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By Major Mike Dryden USAR Retired
Senior Voice Correspondent 

Emergency planning is a year-round priority


February 1, 2018

With the New Year behind us and February under way, many of us have already forgotten our well-intended resolutions and plans to change something in our lives for the better. The old standbys are losing weight, joining a gym, stopping smoking, and calling your friends and family more. But today, let’s strive to make a resolution that may save your life. Let’s take some baby steps toward self-sufficiency in the unlikely event of a natural disaster that interrupts our normal lives.

FEMA and the Dept. of Homeland Security have plans for every conceivable event and the proper corrective measures to be implemented in the event a natural disaster strikes. These plans have been fine-tuned, modified and customized to mitigate as much of the disruptive damage as possible to the residents of Alaska.

In my many years as an Army Aviation Logistics Officer, I submitted numerous logistic annexes to major OPLANS (battle plan) in CONUS and overseas. I have dealt with pages of data on similar events in the hopes all contingencies would be covered. I am sure I am not alone when I say these pre-event planning documents were useful for about 30 seconds after the action started. But having a plan is better than having a “Ole Darn” moment (feel free to substitute your favorite phrase).

For seniors who have special needs, I need to emphasize that you are your best advocate. Do not count on someone else to take care of you. Most of the shelters will be in operation but maybe not yours. If you need medication, keep a “Go Bag” near your supply. The time to plan is now. Many of the steps I recommend require little if any extra money.

As a former Vietnam era Army helicopter pilot, I had the pleasure of attending a SERE course (survival, escape, resistance and evasion). The most useful piece of advice I remember was you can go four minutes without air, four hours without shelter, four days without water, and forty days without food. I point this out so you will be able to prioritize your pre-disaster planning.

You need at least a gallon of drinking water per person per day stored somewhere in your house. A two-week supply is recommended. Many FDA approved containers are on the market, but if your budget doesn’t allow you to buy the blue water containers, then a low-cost alternative are freezer zip lock bags. You can buy one or two gallons sizes and store them almost anywhere. If you haven’t already done this life-saving step, then put this newspaper down now, and go do it.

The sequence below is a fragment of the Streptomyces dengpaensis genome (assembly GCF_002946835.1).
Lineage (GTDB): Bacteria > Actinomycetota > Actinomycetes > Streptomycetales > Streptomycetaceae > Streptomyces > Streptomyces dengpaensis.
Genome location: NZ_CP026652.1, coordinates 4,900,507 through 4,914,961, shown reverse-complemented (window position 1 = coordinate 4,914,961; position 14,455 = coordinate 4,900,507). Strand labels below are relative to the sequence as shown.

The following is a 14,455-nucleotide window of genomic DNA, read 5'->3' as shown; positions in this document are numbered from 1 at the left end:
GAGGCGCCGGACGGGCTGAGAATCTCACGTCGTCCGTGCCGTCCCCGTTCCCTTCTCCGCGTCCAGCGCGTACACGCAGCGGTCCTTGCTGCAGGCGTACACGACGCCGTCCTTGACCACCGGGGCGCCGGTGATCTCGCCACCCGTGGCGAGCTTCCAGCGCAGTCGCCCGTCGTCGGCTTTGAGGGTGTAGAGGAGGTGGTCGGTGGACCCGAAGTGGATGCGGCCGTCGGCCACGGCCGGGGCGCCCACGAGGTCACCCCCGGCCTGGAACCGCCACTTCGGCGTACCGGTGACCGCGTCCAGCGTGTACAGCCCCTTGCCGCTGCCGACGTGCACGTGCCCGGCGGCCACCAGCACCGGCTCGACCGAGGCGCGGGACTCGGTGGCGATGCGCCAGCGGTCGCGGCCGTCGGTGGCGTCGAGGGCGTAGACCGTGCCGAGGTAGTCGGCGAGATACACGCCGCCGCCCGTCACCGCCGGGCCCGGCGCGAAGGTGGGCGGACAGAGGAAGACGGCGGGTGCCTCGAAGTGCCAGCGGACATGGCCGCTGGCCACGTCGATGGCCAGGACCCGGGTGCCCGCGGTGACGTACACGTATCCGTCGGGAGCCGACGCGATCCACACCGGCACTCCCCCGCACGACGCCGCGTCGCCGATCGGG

The same goes for food. Your three-day supply in your “Bug out Bag” should be ready-to-eat since food preparation facilities may not be available (smoked sardines in oil are my favorite). Dried fruit like raisins and apples are easily obtained but remember to stay hydrated. If you are staying put in your home, then you will need to have another method of cooking. For heaven sakes, don’t bring the BBQ grill inside and give your family carbon monoxide poisoning.

In your preparations, don’t forget Miss Boots and Fido’s needs. Most shelters will require an airline type kennel, and you will be responsible to feed and care for your pets.

In Alaska, you will need heat and light sources that aren’t dependent on the electrical grid. You hear a great deal about “The Grid.” Outsiders (unfortunate lower 48ers) do have a potential problem resulting from lower 48 and Canadian power generating plants’ intertie system designed to cover disaster-related power outages by re-directing power to locations without service.

In Alaska every village is a grid; that means they are not tied into another electrical power grid system. To my knowledge, the same situation exists between the Anchorage Bowl and the Interior. This is a good thing, so don’t call your elected officials. Although I complain as much as the next person about my electric bill, I take comfort in the fact that our power company’s linemen are some of the best in the world and can operate in extreme conditions.

An ample supply of candles, matches and flashlights should be stored now. Make sure you have extra blankets and sleeping bags. Goodwill, Salvation Army and Bishop’s Attic are great sources for low cost used equipment. Try to go on 50 percent off day. Look on Craigslist and the community bulletin boards at grocery stores for deals. You will be surprised by the availability and price. Don’t be afraid to haggle.

As morbid as this may sound, have your next of kin contact information and any special medical concerns on your person. The latter precaution could save your life.

Finally, personal safety needs should be addressed. There is safety in numbers, and a small network of friends and family should be arranged before it’s too late. Depression is as much of a killer as are people with nefarious intent and the lack of public utilities.

In closing, I believe your second amendment rights needs to be addressed. You have the right but not the requirement to arm yourself. Don’t wait until it’s too late. Get some professional training if you have never fired a weapon and maybe consider a concealed carry permit. During the training, you will be educated on when and where deadly force is allowed.

As for your choice of weapon, make that decision after your training. My personal choice is a pump shotgun with an expanded capacity magazine. This weapon can be used to hunt ptarmigans and Zombies. Be sure to aim for the Zombie’s head. I recommend “The Night of the Living Dead” as a training video for Zombie control.

Act now while you are not under stress. Let’s continue into 2018 with some useful proactive preparations.

Until next issue, stay safe.

Mike Dryden is a retired Army major and a board member for Older Persons Action Group, Inc.


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